World’s Largest sea lock helps Port of Amsterdam bring in new clients
Close cooperation with the Port of IJmuiden has enabled the Port of Amsterdam to place itself as an attractive destination for the offshore wind industry. A new lock, opened in January by King Willem Alexander, with the push of a button, has provided the port with an opportunity to bring new customers.
The new, larger sea lock replaced the Noordersluis (North Lock) dating back to 1929, which needed replacing after almost a hundred years. The IJmuiden sea lock is 500 metres long, 70 metres wide and 18 metres deep, making it the largest sea lock in the world. The depth of 18 metres enables ships to use the sea lock from the sea side independently of the tides and to sail smoothly and safely to the Amsterdam Port region. As a result, the ports are accessible 24/7 via the sea entrance at IJmuiden.
According to Port of Amsterdam commercial manager Offshore & Logistics, Allard Klinkers, the new lock was probably the biggest development for the port in the recent period. But the port of Amsterdam is also seeing a shift in the type of cargo entering the port, due to the energy transition efforts by the European countries and the war in Ukraine, which has heavily pressured the volumes of steel and agri products coming to the port from that region.
“For the port overall, it consolidates a broader area, we see fossil products increasing and we get more cargo from that and you see wood and steel products coming from the eastern parts, from the Ukraine-Russia area, we see them slowing down and not entering the port anymore,” Klinkers said in a recent interview with Project Cargo Journal.
Port of Amsterdam is also following the directive of the European Union when it comes to sanctions imposed on Russia over its attack on Ukraine, however, Klinkers, says it should not impact the future developments too much, despite fossil products throughput expected to decrease.
An import ban on wood, iron and steel from Russia will take effect on June 17, 2022.
As for the future developments, Klinkers says, “Coming up, you see that a few terminals are expanding and taking more business to their area, and of course we have still some room available for new businesses, so we are really talking to clients involved in manufacturing components for offshore wind, so we see potential for them to visit and land in Port of Amsterdam as well.”
He adds that the energy transition is certainly creating a lot more demand and requests for the port area. The Port of Amsterdam is also benefiting from close cooperation with the port of IJmuiden which is in front of the new sea lock. The port of IJmuiden is expanding in the O&M business for offshore wind farms, and the clients are keeping an eye on the availability of space at the Port of Amsterdam as they look to secure more space behind the lock and set up operations in the area.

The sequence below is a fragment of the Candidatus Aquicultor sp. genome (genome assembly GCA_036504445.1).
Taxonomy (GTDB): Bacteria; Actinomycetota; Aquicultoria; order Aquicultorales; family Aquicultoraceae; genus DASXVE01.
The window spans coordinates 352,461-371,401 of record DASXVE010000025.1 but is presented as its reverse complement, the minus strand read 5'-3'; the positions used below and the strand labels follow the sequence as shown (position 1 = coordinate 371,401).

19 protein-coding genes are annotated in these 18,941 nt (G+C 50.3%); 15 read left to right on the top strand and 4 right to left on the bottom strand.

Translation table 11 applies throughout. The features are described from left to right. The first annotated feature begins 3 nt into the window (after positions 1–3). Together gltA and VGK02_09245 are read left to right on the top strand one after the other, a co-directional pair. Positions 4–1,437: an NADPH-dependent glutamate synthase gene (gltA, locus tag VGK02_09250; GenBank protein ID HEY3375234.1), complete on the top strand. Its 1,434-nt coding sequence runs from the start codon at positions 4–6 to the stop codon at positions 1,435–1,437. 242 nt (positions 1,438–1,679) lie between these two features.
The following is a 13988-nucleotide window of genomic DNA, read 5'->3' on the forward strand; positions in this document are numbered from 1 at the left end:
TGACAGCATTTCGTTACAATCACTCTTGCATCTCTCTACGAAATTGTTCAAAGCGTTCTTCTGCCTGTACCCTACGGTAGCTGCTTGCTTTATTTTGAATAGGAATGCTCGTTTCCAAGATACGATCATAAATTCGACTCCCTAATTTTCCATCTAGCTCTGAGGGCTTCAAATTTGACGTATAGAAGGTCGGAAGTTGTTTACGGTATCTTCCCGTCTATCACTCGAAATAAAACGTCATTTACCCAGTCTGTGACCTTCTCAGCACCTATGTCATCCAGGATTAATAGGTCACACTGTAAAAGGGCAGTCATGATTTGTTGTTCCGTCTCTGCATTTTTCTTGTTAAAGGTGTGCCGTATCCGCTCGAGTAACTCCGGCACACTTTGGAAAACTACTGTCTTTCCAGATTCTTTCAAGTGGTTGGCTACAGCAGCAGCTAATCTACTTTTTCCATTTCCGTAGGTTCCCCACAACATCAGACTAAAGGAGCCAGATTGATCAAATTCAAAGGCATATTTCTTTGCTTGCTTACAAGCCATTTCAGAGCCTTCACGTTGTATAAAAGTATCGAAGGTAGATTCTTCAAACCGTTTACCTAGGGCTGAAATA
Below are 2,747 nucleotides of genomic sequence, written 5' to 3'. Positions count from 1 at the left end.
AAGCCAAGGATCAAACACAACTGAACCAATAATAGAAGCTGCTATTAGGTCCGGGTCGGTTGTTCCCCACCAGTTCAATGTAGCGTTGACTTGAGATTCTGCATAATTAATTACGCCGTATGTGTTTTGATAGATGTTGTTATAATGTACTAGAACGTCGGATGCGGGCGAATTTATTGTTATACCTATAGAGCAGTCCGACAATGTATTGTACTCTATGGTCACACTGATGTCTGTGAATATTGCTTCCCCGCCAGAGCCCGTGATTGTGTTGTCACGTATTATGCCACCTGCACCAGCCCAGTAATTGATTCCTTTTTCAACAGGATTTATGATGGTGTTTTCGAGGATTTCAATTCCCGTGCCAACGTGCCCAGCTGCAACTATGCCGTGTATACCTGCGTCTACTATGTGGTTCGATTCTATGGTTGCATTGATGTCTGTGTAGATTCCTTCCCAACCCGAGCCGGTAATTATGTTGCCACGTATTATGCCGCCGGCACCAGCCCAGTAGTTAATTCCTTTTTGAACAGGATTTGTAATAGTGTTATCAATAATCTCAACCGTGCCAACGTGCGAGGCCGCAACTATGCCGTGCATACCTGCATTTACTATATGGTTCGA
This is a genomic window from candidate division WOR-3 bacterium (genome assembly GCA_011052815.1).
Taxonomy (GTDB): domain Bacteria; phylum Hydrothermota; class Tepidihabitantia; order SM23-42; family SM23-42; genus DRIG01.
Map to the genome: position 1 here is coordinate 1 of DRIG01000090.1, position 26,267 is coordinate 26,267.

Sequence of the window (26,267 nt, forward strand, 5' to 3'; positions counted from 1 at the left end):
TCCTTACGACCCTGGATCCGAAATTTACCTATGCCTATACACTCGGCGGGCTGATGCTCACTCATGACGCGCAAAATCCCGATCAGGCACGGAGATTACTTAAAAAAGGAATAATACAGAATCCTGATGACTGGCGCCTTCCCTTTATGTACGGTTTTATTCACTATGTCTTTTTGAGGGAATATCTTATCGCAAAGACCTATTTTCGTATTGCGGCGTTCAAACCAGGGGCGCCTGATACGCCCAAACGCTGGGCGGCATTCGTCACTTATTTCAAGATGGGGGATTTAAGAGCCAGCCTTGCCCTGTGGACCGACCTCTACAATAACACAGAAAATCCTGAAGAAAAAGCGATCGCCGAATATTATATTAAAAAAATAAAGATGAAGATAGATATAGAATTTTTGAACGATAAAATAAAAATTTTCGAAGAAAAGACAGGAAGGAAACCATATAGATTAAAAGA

This is all in line with Klinkers’ expectations that the port of Amsterdam will see a slowdown in fossil products and increase in project logistics operations and project cargo.
Port of IJmuiden is currently the largest O&M port for wind farms in the Netherlands. There are four offshore wind farms being serviced through the port of IJmuiden, one of them being the Hollandse Kust Zuid wind farm. Klinkers adds that IJmuiden will see more wind projects being serviced from the port in the coming years.
“Besides the O&M, Ijmuiden also facilitates certain installation scopes. For example, the installation of the export cable for Hollandse Kust Noord and West, which is executed by the consortium JLC, of which Jan de Nul and LS Cable are part of,” Klinkers adds.
But the Port of Amsterdam is serving a significant portion of wind projects with all nearshore wind farms on and near the Ijsselmeer are being stored and transhipped through TMA Logistics terminal in the Port of Amsterdam.
TMA Logistics has recently wrapped up its third project at the port. The company added Windplanblauw project to the list, after handling logistics for the Windpark Westermeerwind and Windpark Fryslân projects.
Furthermore, cargo from the Scan-Baltic region to the Port of Amsterdam is increasing in volumes, Klinkers noted. Port of Amsterdam has a throughput between 1.5 and 2 million tonnes of breakbulk and project cargo on an annual basis. These are the figures that the port expects to reach in 2022 as well. When combined with the throughput at the Port of IJmuiden, these figures grow to about 3 million tonnes.
Cargo volumes are spread across a number of multipurpose terminals in the port with VCK Logistics and TMA Logistics’ terminals taking the majority of the cargo. Klinkers further noted that Tata Steel adds additional volumes for the North Sea Canal region.